Dear My Life Runs On Food’s loyal audience, this message short and sweet: Over the next few weeks, we’re moving into a new apartment, and there are other factors in my life demanding more attention over the next several months. My heart is heavy at life’s setbacks demanding I pause this project. However, I’m frequently on social media, especially on Instagram @SanuraJamila.
Dad always had a knack for influencing my senses. Once a babysitter’s sister smoked cigarettes while we were in a car. I loved the smell. Until I told Dad. Back then, no one knew about the dangers of second-hand smoke, but Dad (a former smoker, in which Mom beat the habit out from him) knew the smell was terrible, which led to his speech about the dangers of smoking cigarettes. It was the ultimate ‘do not smoke’ conversation. The following day, we rode in the back seat of the babysitter’s car. The sitter’s sister pulls out a cigarette to start puffing away. And, all of the sudden, my nose didn’t enjoy her smoke anymore. I rolled down the window. The sitter yelled at me to roll the window up, “…because the air conditioner is on!” In an attempt to filter the smoke from my nose, I used my hand to cover my nose, my head away from her and I buried my face into the car seat. The babysitter’s sister made jokes about my dislike for the smell of cigarettes as she continued to casually puff away. Thankfully, she didn’t light another one.
My office laughed at me, because I admitted there isn’t a bottle of ketchup in my refrigerator. It’s a condiment that isn’t hated or loved. Just a sweet bottle in every American kitchen, except for mine. The office conversation started, because I told them how ketchup packets were found ‘hidden’ in a kitchen drawer from a past delivery. My other half placed them there, and I knew to leave them alone. Packets of soy sauce, duck sauce, mustard, salt and pepper from previous delivery services are immediately thrown away, because we have better quality bottles in the pantry cabinet. It’s a better compromise, because a large bottle of unused ketchup sitting in the refrigerator is what I don’t want. Since, that office conversation, I’ve thought of buying ketchup, but mind changes when approaching the cash register.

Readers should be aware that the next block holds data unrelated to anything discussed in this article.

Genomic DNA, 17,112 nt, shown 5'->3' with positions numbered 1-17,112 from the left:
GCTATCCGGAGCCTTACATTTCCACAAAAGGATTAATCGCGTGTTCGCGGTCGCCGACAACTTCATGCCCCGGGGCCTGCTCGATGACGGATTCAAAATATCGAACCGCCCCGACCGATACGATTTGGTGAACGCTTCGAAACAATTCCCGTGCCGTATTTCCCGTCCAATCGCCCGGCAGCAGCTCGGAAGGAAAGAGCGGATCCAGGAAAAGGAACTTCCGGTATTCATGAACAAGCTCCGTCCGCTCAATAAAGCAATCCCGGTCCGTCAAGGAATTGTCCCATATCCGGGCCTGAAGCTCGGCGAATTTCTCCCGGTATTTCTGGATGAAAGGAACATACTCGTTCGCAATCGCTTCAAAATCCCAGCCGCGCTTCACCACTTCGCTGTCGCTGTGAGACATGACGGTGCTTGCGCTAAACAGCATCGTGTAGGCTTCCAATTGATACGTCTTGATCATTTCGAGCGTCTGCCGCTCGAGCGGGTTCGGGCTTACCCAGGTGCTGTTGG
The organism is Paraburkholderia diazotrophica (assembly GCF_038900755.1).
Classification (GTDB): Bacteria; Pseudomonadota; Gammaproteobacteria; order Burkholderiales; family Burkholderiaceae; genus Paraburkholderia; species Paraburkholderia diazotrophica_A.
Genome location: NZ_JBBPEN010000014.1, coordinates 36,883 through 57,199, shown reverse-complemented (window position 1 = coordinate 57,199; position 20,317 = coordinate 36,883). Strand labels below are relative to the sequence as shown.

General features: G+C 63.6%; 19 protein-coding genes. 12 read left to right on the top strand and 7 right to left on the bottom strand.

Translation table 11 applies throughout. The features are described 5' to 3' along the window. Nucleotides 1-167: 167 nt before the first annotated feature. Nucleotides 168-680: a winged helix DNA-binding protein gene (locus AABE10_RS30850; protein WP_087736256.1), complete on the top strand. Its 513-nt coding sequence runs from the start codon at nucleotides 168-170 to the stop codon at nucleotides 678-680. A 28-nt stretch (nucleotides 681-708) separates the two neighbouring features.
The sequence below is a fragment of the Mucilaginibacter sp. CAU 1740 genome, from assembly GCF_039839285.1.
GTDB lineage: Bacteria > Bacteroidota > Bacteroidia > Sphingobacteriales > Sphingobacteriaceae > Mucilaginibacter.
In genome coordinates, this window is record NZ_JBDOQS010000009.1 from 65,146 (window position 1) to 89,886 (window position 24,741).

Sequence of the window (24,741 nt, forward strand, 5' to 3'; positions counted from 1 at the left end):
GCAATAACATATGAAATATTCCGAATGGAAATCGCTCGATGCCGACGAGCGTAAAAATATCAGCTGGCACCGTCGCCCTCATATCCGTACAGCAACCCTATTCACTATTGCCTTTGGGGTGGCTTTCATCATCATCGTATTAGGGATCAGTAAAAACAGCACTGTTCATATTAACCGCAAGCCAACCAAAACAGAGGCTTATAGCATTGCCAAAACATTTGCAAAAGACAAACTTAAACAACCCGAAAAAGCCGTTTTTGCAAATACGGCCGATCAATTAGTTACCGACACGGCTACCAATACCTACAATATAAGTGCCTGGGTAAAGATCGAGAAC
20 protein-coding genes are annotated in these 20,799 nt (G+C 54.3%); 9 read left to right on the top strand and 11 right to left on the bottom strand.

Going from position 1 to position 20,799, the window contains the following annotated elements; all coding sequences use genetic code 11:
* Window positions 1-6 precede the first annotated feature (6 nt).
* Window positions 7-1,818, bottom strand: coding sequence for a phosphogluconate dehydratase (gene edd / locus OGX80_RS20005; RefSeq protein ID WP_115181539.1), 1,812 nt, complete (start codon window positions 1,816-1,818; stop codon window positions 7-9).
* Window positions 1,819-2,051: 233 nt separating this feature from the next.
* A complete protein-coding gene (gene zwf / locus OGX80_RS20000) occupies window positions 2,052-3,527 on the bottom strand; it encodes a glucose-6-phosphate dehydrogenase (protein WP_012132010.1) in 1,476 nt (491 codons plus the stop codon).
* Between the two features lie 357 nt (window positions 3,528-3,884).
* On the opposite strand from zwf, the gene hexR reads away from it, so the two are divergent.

Another season has come and gone. And, spring started with a flurry of snowflakes that gifted me a snow day from work. It was an opportunity to get ahead of work deadlines. Instead, I slept in late, made a late breakfast and an early dinner was served. Against a bright snowy day, during an early evening hour, I sat down to work pass sunset. The snow continued to fall as if winter decided to catch up from the lack of snow days in New York City this year. The second day of spring was a warm winter-type of day, in which purple crocuses bravely grew in patches of snow as fresh grass with daffodil and tulips leaves continue to grow from bulbs planted two seasons ago.
Happy Black History Month 2018. I’m using this opportunity of celebration as an opportunity to promote self care by reminding visitors about the importance of seeking professional medical assistance. Here’s my story:
One sunny summer day, I walked into my dentist office to complain about the pain of my shifting teeth and to make sure there wasn’t an underlying problem. I walked out with an autumnal schedule for a root canal and an appointment with a gum specialist who would later require surgery to be done in two phases. The dentist said I was a few months away from having one tooth swell with excruciating pain. It may sound like horrific news, but if I reframe my experience, I’m relieved to have caught these problems early, and lucky to have pretty good dental insurance to help pay for the work (I’m still broke).